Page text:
GPB Board of Trustees Fails Exam
A recently stirred flurry around GPB has come to an end without any surprise. The board has complied with its duties and picked out a candidate who is supposed to carry on the existent GPB policy without alterations. Strange enough, but just as it turned out in the case of selecting the Ombudsman, the society hoped a worthy candidate to assume the post. Chanturia’s resignation marked fairly versatile spectrum of 143 candidates, from mechanical engineers to cashier-operators , aspiring to replace him at GPB. Reading their personal data was of special interest: Not to mention the e-mail address names (email@example.com, firstname.lastname@example.org etc.), statuses given in nonstandard fonts in parti-colored CVs with Georgian flags filling in the background and so on. Some even applied just for the sake of having fun. As concerns the society, it has unanimously considered Natia Abramia the best candidate of all. So taking into consideration the experience of BBC producer, everybody hoped the Board of Trustees will not overlook the point in such an explicit manner, especially when the process of interviewing the candidates was live broadcasted for the people to follow.
Both the interview and debates have revealed Abramia as the most suitable candidate, but the Board of Trustees apparently picked out the new director judging by their own unique criteria.
We all agree that replacement of a single person doesn’t affect the general situation. That requires change of the entire system. In the case of the Public Broadcaster, everyone, be it competent, incompetent or amateur individuals, believe the board to be the problem.
It’s hard not agree with such rationale when, after having the new director general selected, one of the board members, in order to provide the reasoning behind the decision, names the example of Channel 2 being the television of high standards ensuring the highest quality solely due to the personal merits of Baratashvili. The BBC producer’s professional experience is not of less value, as explained, but the advantage at making the decision was given to the experience of Channel 2.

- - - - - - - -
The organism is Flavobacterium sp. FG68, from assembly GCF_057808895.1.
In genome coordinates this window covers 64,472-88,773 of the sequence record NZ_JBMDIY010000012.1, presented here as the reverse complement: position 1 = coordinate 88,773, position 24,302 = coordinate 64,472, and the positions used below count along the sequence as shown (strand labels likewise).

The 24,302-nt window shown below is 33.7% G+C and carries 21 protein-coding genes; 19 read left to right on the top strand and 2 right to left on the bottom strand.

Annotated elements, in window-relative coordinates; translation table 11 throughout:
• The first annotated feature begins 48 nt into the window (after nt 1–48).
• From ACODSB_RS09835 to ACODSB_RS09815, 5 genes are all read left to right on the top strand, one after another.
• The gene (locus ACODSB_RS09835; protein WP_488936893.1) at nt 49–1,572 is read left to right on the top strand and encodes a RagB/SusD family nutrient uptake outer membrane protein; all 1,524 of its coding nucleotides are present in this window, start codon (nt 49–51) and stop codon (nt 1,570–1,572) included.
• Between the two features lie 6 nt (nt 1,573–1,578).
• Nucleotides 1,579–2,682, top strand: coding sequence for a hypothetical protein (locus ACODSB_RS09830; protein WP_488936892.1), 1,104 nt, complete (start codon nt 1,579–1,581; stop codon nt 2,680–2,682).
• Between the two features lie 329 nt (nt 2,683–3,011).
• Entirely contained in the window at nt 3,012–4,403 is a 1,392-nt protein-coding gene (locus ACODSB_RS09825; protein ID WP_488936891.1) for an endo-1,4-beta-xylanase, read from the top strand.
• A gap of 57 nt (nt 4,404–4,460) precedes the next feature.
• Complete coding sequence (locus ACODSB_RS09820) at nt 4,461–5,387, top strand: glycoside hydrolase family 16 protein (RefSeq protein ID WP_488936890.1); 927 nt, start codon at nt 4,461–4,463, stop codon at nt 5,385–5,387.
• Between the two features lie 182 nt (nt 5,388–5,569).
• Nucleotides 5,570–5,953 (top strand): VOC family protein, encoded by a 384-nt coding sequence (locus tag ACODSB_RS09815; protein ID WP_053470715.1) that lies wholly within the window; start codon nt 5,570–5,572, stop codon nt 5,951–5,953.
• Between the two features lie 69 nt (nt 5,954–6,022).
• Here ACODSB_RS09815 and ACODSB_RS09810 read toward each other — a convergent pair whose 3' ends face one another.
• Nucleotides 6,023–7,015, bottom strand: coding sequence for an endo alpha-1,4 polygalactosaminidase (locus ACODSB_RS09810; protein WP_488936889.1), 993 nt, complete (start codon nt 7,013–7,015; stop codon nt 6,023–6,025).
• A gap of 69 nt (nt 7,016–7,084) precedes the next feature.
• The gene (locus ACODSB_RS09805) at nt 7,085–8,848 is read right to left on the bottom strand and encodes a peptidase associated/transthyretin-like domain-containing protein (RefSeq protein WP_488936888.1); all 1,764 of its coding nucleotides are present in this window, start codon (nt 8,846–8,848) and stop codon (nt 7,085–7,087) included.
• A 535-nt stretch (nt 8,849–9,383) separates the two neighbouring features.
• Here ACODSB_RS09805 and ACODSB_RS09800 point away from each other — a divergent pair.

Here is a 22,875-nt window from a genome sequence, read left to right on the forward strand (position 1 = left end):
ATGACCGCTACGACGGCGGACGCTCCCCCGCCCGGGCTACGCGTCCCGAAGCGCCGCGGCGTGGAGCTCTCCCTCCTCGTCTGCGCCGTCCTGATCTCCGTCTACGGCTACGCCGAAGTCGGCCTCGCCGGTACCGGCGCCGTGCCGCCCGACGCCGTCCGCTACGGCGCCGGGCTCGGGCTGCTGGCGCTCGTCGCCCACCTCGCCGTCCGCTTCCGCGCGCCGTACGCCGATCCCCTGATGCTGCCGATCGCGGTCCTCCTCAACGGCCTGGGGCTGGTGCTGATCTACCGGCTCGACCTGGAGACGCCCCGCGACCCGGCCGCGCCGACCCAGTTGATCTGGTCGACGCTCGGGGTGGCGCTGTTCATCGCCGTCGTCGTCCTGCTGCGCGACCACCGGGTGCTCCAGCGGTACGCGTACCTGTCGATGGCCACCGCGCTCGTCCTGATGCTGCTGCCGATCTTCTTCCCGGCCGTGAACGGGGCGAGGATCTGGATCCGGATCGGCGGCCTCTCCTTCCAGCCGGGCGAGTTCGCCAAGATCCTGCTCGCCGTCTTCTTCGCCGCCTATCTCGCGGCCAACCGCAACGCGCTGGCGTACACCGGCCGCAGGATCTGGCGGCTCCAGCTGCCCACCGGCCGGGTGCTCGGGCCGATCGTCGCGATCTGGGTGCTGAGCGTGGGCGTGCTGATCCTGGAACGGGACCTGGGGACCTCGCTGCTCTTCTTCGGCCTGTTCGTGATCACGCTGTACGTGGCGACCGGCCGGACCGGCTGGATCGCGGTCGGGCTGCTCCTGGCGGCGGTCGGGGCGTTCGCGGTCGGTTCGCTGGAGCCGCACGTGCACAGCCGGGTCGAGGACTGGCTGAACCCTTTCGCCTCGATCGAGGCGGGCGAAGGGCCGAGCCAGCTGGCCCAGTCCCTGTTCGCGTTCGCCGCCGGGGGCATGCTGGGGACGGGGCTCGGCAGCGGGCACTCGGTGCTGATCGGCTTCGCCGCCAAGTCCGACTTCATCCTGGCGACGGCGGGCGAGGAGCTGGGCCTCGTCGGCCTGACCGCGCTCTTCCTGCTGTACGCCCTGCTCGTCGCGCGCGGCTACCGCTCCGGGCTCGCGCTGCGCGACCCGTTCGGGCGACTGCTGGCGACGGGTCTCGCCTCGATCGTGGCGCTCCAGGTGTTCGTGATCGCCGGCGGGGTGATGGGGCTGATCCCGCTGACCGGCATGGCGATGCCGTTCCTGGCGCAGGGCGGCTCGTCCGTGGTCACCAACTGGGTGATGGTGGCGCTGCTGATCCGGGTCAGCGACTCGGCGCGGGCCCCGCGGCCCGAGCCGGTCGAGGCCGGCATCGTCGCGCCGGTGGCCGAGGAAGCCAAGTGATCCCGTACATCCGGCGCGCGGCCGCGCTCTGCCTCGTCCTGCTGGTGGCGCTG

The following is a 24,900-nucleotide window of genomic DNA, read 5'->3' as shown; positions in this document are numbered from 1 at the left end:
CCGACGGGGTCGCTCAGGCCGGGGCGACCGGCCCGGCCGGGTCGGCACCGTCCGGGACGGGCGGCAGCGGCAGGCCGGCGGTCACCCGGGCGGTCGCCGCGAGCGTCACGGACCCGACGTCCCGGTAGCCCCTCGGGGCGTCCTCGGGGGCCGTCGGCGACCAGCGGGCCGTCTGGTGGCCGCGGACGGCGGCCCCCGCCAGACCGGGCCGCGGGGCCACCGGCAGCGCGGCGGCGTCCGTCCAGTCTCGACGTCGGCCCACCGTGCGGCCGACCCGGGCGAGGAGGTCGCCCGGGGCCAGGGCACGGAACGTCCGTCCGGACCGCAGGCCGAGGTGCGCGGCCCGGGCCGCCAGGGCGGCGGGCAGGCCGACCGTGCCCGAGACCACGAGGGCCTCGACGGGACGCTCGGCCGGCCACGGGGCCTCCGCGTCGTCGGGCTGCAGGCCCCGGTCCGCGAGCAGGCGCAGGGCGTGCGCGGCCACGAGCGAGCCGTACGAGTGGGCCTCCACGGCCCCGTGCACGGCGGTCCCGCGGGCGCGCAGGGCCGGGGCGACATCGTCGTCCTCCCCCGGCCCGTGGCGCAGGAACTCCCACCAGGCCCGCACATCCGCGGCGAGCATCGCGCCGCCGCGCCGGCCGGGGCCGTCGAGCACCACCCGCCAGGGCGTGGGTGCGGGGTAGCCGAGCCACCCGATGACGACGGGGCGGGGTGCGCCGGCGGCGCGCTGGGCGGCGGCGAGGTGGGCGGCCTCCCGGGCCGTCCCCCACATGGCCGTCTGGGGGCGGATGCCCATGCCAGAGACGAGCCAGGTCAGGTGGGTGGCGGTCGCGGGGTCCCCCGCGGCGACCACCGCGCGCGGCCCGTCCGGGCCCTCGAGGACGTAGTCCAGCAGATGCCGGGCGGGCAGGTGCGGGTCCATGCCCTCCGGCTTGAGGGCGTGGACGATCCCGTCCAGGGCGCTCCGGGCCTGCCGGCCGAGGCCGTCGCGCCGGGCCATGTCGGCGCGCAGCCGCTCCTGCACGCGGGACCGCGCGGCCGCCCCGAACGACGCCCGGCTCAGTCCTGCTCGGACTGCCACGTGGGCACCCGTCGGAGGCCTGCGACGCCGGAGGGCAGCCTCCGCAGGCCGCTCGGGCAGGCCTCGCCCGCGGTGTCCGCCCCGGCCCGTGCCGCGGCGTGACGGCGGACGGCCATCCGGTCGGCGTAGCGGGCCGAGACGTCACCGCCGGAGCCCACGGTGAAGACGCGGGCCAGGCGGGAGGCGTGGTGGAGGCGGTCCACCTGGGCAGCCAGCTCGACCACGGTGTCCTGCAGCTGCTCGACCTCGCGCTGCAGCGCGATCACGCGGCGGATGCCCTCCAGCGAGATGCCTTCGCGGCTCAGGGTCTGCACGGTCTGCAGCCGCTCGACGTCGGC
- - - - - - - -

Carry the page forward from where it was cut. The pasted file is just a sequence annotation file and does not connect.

Perhaps, according to the board’s logic Channel 2 truly meets standards described by Giorgi Meladze, yet the Georgian viewers seem unaccustomed to fully apprehend them (as clearly suggested in the rating). Thus in case the new director is going to operate the Public Broadcaster “based on the principles of Channel 2,” the viewers used to “low standards” will not appreciate the programs of “such a high level of quality and standards”, the circumstance leading to another fiasco for the GPB (something of little concern to everybody, just as it happened in the previous cases).
The society, along with the board, director and other staff members, play important role in the process of formation of GPB. The fact that many applied in a facetious manner demonstrated the light-headed attitude they have for the television, which is a good example of people’s attitude toward the board but, on the other hand, showcases a grave problem.
Sometimes a thought of GPB being a scapegoat for everyone’s cursing and criticism crosses my mind, yet nobody wants to bother themselves to find the ways of its improvement. The fact is certain that regardless the conversations of didactic incline touching upon the functions and duties of GPB, the viewers don’t seem to be seriously concerned with the matter. Apparently because a great number of them is unaware of the concepts and duties of the Public Broadcaster. The GPB management plays important role for the television’s marginalization, so when talking about the channel’s reputation, a highly recommended thing to do is to explain to the people, in the first place, the duties we all have a right of being informed of.
The elections held at Channel 1 has left many people frustrated. To say the truth, however, the different decision from that kind of board would have been even more miraculous. In all probability GPB will carry on its monotonous existence in the regime of making “products of high standards and quality.” As concerns the board, the issue of its reformation should be addressed with great care, as the odds are high the alteration entails opposite kind of extremes-the situation of political “benefit” for certain party, having negative effects on the television and society.
The most reasonable aspect of the processes taking place in the course of last few days, the way I personally see it, is the list of candidates, their professional experience, and number of applicants for the vacancy of director-the people that have applied either seriously or just for the hack of it.
The great number of submitted CVs turned into a subject of general discussion, mockery and jesting, though I believed and still believe this is the most appropriate attitude toward the Public Broadcaster, as the ridiculous working experience of applicants wishing to fill in the vacancy of the director is in full compliance with the standards and condition of today’s GPB.